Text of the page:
These are the unsuspecting fruits and vegetables that have much more vitamin C than an orange

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Carlos Laforet Coll
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It is called 'vitamin C' and one immediately thinks of a nice orange juice. But not only citrus fruits are rich in this precious element

It is called 'vitamin C' and one immediately thinks of a nice orange juice. But not only citrus fruits are rich in this precious ally for our health: here are the foods that contain the greatest quantities.





Recognition of vitamin C is associated with the search for the cause of an ancient disease that mostly affected sailors and manifested itself in bleeding, anemia and intestinal disorders - scurvy. First isolated in 1928, vitamin C is essential for the development and maintenance of connective tissues, bone formation, wound healing and the maintenance of healthy gums.

Vitamin C also plays an important role in numerous metabolic functions, including the activation of vitamin B (folic acid), the conversion of cholesterol to bile acids, and the transformation of the amino acid tryptophan into serotonin. Finally, this vitamin is a powerful antioxidant, which protects the body from free radical damage.

In short, a wealth of benefits for a substance that occurs in nature, and that we can take simply thanks to food. But what are the foods that contain it in greater quantities? When one thinks of vitamin C, one usually thinks of citrus fruits - and, in particular, orange. Contrary to popular belief, however, not only is this food insufficient to cover the daily requirement of vitamin C, but there are foods that contain greater quantities of this element. The daily recommended amount of vitamin C (RDA) is about 90 mg, and an average orange contains about 70 mg. Let's see what other foods we can stock up on vitamin C with and improve our health.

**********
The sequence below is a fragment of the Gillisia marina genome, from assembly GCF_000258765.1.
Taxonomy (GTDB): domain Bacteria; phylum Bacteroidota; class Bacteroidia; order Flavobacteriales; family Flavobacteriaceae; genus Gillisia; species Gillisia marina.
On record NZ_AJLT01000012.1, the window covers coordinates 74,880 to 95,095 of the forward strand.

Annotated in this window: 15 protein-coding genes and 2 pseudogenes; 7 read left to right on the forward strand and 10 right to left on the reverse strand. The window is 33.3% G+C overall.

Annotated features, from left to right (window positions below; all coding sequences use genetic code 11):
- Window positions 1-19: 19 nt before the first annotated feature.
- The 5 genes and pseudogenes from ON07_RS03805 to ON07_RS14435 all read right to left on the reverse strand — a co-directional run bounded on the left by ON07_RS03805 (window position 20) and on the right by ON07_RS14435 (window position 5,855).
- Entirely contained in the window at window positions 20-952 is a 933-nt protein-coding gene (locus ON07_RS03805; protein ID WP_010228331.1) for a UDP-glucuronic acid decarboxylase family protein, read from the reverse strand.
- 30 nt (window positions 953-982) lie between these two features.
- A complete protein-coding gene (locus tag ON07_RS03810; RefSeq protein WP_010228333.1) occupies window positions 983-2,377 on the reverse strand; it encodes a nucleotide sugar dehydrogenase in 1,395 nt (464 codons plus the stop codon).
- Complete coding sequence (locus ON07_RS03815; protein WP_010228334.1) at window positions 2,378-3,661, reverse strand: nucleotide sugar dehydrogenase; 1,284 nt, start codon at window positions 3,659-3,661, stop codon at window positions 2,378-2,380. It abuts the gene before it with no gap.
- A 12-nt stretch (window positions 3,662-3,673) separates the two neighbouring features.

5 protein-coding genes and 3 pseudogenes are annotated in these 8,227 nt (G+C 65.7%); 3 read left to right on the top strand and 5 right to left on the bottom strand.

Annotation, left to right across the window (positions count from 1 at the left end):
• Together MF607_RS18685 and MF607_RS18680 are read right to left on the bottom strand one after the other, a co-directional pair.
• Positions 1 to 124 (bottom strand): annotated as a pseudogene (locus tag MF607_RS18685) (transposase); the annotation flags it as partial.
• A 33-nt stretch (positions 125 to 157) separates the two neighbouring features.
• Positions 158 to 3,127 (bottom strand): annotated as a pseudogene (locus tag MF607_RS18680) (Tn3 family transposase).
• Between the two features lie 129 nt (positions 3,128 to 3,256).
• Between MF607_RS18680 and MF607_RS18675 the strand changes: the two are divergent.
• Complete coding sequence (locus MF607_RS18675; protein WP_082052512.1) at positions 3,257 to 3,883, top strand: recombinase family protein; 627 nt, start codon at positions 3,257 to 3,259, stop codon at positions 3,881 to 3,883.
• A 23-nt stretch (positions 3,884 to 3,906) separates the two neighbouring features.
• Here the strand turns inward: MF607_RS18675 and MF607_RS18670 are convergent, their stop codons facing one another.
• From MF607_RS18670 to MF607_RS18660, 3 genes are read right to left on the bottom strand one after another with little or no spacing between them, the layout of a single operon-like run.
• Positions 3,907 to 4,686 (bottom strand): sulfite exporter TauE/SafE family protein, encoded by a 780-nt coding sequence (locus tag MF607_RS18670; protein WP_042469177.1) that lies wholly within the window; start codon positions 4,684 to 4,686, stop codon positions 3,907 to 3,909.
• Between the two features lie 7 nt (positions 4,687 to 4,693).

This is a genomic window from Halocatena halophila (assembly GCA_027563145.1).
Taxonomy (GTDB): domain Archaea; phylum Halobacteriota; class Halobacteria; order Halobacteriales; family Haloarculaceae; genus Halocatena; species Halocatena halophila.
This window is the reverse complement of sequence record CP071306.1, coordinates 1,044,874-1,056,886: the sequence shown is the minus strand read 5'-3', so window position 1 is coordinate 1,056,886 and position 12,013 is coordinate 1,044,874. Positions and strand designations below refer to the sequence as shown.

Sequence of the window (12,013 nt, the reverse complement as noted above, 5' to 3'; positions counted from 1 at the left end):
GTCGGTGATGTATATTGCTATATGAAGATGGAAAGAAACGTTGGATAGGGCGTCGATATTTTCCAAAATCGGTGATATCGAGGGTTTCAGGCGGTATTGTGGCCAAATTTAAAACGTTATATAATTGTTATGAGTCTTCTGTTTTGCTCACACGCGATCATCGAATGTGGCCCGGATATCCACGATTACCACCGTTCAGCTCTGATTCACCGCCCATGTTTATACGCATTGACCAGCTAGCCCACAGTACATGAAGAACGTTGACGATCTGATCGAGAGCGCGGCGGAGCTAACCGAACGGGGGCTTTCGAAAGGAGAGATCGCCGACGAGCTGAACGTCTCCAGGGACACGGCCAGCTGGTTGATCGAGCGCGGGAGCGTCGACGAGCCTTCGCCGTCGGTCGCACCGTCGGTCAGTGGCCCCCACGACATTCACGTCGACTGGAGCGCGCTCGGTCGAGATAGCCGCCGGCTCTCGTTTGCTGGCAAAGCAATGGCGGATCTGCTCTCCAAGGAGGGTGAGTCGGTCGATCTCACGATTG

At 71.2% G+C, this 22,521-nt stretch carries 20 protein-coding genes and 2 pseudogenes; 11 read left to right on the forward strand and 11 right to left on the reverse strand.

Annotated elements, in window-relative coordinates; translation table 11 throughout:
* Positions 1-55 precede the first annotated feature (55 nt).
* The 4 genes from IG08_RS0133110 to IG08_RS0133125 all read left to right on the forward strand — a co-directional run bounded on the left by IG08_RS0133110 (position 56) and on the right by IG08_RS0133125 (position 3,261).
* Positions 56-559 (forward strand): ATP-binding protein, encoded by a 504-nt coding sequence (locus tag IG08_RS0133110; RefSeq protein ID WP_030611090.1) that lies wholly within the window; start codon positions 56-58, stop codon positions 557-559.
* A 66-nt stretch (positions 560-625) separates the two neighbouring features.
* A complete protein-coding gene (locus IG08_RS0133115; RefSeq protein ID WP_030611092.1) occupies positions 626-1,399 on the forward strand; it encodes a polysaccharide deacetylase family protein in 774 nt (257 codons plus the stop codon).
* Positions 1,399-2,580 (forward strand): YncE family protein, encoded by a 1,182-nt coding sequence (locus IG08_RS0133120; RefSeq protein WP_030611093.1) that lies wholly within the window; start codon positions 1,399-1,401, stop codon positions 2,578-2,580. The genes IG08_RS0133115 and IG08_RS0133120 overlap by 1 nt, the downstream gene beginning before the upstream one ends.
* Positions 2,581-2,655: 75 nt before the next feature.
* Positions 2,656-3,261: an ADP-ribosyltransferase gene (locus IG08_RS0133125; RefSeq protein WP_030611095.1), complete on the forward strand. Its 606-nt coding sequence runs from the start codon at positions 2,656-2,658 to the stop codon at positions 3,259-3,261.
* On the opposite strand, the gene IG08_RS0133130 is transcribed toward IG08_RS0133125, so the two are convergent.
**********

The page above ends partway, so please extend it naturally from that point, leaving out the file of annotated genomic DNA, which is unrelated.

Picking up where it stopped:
(Read also: Can Vitamin C Be Useful In Treating Covid-19? Only If It Can Get To The Cells)

Index

Kiwi

(A medium kiwi = 71 mg, 79% RDA)

Although the amount of vitamin C contained in a kiwi is similar to that contained in an orange, this fruit is much smaller than the citrus fruit. This means that, simply by eating two kiwis, you get double the vitamin C compared to that contained in the orange.



Savoy cabbage

(One cup of raw kale leaves = 80 mg, 89% RDA)

Savoy cabbage has far more vitamins than those contained in an orange. It is a cruciferous vegetable and, like many cruciferous vegetables, it is known to have large amounts of vitamin C.

Strawberries

(One cup of strawberries = 89 mg, 99% RDA)

Strawberries also contain more vitamin C than an orange. One cup of strawberries can pretty much cover the entire daily vitamin C requirement recommended by experts. This fruit also contains many antioxidants that can help ward off chronic diseases.

Brussels Sprouts

(A cup of cooked sprouts = 98 mg, 109% RDA)

Like savoy cabbage, Brussels sprouts are also called a cruciferous vegetable and are very rich in vitamin C. Just add a cup of cooked Brussels sprouts to our dinner to get the recommended daily amount of vitamin, but also to feast on. fiber, vitamin K, potassium and other mineral salts.

Broccoli

(A cup of cooked broccoli = 102 mg, 113% RDA)

Broccoli is another cruciferous vegetable very rich in vitamin C that we can easily add to our plate. Broccoli Hunt will in fact provide us with the dose of vitamin C recommended by experts. Studies have also shown that eating cruciferous vegetables regularly can help lower oxidative stress levels and decrease the risk of developing diseases such as cancer.

Japanese spinach 'mustard'

(One cup of raw spinach = 195 mg, 216% RDA)

It is a particularly widespread plant in Japan and is used for the preparation of many traditional recipes such as soups, salads and woks. A single cup of this vegetable provides even double the daily amount of vitamin C comma but this only applies if the vegetable is raw. Cooking Japanese Spinach Leaves Lower your vitamin C levels but a cup of cooked spinach also provides 117 milligrams of the vitamin (which is still 130% of the recommended daily allowance!).



Yellow pepper

(One cup of raw bell pepper = 275 mg, 305% RDA)

Unexpectedly, yellow pepper can also contribute to our daily intake of vitamin C. A cup of slices of raw pepper provides as much as 305% of the recommended vitamin C for one day, confirming itself as the richest food of this element.

Camu camu

Camu camu is a fruit known for its incredible content of vitamin C, experts point out that in nature there are no other fruits so rich in this precious vitamin.

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Sources: NCBI

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